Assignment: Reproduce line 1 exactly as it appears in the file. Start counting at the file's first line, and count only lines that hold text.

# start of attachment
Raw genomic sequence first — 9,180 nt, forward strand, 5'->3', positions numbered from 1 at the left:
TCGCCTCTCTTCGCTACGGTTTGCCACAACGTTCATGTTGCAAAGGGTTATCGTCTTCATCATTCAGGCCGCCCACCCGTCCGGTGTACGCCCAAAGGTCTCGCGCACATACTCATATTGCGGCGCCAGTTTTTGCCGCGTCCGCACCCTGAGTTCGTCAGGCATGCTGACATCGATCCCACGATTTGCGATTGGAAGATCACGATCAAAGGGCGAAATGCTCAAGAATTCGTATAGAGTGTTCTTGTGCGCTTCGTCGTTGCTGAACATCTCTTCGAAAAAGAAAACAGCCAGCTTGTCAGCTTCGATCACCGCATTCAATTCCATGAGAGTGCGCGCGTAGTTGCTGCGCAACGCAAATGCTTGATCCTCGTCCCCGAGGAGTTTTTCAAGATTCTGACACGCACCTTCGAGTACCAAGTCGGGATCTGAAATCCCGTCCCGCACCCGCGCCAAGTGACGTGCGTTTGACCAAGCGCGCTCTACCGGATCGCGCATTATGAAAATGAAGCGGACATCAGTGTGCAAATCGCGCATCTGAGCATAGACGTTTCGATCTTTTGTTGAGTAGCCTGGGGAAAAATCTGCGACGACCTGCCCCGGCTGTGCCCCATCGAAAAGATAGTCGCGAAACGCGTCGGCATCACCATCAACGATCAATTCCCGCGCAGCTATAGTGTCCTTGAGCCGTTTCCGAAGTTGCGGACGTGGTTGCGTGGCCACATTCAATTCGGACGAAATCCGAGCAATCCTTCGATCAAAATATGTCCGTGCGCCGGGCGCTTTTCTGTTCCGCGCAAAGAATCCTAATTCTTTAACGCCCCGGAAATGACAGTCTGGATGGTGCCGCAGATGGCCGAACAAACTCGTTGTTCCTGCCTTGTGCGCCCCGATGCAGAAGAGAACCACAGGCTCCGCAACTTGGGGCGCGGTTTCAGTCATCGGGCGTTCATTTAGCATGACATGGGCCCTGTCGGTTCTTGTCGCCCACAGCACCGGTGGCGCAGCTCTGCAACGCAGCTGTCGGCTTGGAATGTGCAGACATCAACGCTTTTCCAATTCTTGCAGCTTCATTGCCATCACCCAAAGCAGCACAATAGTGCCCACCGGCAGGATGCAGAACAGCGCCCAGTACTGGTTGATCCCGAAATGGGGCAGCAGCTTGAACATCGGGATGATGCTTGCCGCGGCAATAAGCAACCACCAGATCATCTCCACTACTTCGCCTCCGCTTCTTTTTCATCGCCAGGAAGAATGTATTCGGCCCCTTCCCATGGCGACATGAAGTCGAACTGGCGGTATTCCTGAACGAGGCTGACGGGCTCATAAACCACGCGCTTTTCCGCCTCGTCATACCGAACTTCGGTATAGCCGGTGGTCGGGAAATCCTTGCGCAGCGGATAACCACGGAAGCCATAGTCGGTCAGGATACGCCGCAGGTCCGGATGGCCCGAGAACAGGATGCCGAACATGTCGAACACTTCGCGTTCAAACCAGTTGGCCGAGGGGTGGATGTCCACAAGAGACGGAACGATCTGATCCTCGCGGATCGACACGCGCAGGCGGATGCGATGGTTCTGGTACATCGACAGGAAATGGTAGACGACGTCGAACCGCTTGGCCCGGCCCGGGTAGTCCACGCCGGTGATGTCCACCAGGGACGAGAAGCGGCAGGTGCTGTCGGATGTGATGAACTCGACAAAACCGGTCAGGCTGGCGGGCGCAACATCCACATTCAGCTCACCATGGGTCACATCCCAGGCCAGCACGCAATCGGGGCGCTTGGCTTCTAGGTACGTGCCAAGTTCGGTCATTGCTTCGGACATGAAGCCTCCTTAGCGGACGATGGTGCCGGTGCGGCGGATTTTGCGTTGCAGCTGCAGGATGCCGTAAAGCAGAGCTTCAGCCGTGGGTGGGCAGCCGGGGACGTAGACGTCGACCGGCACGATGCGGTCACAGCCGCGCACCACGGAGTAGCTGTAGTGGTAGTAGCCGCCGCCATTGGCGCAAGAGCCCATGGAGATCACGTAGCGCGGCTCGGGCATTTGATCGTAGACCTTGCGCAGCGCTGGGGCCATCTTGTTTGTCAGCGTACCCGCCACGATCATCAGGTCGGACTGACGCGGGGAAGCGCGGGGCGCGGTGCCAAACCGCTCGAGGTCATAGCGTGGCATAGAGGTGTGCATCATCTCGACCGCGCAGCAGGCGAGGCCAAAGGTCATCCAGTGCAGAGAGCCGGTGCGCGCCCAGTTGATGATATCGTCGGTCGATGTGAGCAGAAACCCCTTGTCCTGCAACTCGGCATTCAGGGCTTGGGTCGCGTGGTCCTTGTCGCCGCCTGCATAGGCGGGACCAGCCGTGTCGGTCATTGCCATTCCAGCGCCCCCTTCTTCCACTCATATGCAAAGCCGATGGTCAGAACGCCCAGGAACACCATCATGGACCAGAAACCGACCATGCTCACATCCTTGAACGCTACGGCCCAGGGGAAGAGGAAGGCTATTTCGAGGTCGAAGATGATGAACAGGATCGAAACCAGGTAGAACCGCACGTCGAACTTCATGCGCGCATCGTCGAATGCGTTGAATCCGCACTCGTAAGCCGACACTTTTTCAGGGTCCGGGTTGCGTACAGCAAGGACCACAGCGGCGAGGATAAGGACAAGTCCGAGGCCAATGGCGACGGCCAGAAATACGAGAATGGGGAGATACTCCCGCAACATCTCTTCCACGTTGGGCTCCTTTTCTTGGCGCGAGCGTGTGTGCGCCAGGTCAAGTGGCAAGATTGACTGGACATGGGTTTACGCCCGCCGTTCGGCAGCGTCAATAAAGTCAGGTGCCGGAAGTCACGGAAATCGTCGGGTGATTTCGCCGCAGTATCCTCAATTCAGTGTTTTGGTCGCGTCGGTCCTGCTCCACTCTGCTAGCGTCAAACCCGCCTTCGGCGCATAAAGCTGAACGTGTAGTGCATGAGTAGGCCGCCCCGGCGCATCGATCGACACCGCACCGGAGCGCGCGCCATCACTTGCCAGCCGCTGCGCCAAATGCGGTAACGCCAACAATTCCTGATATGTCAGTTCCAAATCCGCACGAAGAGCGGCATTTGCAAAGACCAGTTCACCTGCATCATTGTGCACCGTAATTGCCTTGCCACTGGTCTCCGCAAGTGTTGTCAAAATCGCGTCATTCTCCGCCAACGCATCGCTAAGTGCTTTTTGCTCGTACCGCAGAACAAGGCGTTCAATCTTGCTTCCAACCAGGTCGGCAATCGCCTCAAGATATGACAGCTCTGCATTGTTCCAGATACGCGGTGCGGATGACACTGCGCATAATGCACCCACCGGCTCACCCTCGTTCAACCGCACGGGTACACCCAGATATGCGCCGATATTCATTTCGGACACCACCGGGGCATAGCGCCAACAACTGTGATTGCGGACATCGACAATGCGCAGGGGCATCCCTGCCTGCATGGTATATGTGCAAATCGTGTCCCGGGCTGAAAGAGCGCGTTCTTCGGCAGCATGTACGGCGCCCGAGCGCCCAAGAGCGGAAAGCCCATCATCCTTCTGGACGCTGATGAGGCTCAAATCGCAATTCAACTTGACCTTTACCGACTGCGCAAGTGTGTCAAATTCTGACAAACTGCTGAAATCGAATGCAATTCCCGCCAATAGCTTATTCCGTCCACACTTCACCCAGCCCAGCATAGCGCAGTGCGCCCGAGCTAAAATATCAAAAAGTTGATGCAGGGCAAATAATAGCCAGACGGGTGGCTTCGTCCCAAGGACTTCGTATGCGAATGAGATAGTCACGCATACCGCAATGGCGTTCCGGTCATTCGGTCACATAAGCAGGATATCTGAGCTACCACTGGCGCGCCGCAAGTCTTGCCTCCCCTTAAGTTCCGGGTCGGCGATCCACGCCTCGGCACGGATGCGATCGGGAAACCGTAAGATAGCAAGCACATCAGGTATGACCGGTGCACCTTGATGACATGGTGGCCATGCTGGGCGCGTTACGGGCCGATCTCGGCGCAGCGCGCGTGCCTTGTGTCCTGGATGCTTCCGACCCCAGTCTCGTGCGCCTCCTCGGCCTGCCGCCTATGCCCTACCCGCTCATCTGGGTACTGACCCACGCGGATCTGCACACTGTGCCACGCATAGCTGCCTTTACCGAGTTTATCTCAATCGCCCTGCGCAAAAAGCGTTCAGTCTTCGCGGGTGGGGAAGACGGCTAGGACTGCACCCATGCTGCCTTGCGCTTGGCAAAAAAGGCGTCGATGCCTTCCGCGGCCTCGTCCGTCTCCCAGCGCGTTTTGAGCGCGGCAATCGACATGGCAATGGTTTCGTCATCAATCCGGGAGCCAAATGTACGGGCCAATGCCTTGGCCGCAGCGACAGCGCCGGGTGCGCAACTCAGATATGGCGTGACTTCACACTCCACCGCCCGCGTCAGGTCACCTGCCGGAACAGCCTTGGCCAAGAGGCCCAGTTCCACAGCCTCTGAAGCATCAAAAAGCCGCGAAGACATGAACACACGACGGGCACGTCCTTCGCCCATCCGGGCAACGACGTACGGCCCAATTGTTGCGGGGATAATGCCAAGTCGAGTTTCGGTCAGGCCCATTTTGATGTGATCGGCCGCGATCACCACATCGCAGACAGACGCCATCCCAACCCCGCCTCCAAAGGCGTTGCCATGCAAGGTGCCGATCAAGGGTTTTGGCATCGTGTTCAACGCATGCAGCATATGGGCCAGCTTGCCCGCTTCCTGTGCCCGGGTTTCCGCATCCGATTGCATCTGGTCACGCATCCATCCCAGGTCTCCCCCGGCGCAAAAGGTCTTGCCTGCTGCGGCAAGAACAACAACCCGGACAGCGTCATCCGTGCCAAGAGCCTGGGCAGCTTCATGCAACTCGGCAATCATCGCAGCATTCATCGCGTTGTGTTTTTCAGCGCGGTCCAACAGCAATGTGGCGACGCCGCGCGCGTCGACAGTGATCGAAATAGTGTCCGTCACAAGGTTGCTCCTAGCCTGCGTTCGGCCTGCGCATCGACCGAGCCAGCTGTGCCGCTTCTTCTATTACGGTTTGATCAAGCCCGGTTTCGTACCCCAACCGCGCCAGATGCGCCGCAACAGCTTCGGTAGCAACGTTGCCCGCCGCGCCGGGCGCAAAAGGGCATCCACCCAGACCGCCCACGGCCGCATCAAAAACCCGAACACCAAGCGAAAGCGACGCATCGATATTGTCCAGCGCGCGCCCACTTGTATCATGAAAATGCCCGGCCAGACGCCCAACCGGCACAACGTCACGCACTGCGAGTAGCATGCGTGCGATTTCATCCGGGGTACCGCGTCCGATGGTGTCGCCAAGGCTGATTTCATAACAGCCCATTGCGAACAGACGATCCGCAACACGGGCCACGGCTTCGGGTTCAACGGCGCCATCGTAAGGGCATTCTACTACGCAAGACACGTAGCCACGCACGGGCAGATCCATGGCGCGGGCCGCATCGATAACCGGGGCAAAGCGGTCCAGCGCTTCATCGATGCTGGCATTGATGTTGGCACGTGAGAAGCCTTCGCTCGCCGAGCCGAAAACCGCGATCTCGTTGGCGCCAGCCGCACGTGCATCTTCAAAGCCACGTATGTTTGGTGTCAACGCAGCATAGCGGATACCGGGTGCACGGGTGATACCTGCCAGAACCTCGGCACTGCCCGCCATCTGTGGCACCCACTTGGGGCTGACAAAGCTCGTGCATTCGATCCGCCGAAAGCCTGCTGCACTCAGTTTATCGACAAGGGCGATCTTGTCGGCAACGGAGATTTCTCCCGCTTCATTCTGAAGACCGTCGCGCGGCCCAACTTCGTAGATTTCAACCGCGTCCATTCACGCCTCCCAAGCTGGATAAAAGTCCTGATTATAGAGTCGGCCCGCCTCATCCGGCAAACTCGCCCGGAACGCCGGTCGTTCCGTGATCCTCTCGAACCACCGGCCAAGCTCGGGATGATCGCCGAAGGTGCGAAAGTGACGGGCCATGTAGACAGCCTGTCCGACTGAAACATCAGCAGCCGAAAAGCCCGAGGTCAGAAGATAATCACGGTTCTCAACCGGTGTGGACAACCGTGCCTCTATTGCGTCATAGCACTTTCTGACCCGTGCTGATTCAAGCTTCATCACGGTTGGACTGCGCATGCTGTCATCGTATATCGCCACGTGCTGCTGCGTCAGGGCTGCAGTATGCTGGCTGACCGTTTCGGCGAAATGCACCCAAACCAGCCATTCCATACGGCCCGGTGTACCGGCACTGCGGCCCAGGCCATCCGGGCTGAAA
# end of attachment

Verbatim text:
Raw genomic sequence first — 9,180 nt, forward strand, 5'->3', positions numbered from 1 at the left: